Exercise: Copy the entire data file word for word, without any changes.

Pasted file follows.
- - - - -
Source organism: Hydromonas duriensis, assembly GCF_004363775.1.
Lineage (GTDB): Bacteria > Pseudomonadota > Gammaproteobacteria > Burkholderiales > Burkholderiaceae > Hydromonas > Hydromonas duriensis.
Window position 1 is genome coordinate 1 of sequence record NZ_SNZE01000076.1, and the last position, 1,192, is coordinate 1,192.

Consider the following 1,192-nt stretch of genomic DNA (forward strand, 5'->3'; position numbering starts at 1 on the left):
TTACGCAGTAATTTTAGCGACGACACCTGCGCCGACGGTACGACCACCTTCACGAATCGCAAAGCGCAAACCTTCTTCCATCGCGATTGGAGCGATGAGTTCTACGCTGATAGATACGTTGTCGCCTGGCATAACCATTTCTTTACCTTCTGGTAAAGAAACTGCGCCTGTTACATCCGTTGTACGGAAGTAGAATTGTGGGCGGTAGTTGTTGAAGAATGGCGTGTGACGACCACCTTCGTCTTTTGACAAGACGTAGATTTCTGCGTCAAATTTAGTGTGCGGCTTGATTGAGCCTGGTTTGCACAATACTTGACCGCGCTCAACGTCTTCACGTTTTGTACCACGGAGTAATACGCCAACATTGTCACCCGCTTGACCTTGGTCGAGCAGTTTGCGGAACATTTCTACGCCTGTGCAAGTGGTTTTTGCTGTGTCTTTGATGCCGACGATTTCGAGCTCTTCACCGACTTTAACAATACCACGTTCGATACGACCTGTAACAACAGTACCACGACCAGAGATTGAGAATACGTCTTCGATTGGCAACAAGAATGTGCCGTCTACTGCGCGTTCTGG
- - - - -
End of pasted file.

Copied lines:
Source organism: Hydromonas duriensis, assembly GCF_004363775.1.
Lineage (GTDB): Bacteria > Pseudomonadota > Gammaproteobacteria > Burkholderiales > Burkholderiaceae > Hydromonas > Hydromonas duriensis.
Window position 1 is genome coordinate 1 of sequence record NZ_SNZE01000076.1, and the last position, 1,192, is coordinate 1,192.

Consider the following 1,192-nt stretch of genomic DNA (forward strand, 5'->3'; position numbering starts at 1 on the left):
TTACGCAGTAATTTTAGCGACGACACCTGCGCCGACGGTACGACCACCTTCACGAATCGCAAAGCGCAAACCTTCTTCCATCGCGATTGGAGCGATGAGTTCTACGCTGATAGATACGTTGTCGCCTGGCATAACCATTTCTTTACCTTCTGGTAAAGAAACTGCGCCTGTTACATCCGTTGTACGGAAGTAGAATTGTGGGCGGTAGTTGTTGAAGAATGGCGTGTGACGACCACCTTCGTCTTTTGACAAGACGTAGATTTCTGCGTCAAATTTAGTGTGCGGCTTGATTGAGCCTGGTTTGCACAATACTTGACCGCGCTCAACGTCTTCACGTTTTGTACCACGGAGTAATACGCCAACATTGTCACCCGCTTGACCTTGGTCGAGCAGTTTGCGGAACATTTCTACGCCTGTGCAAGTGGTTTTTGCTGTGTCTTTGATGCCGACGATTTCGAGCTCTTCACCGACTTTAACAATACCACGTTCGATACGACCTGTAACAACAGTACCACGACCAGAGATTGAGAATACGTCTTCGATTGGCAACAAGAATGTGCCGTCTACTGCGCGTTCTGG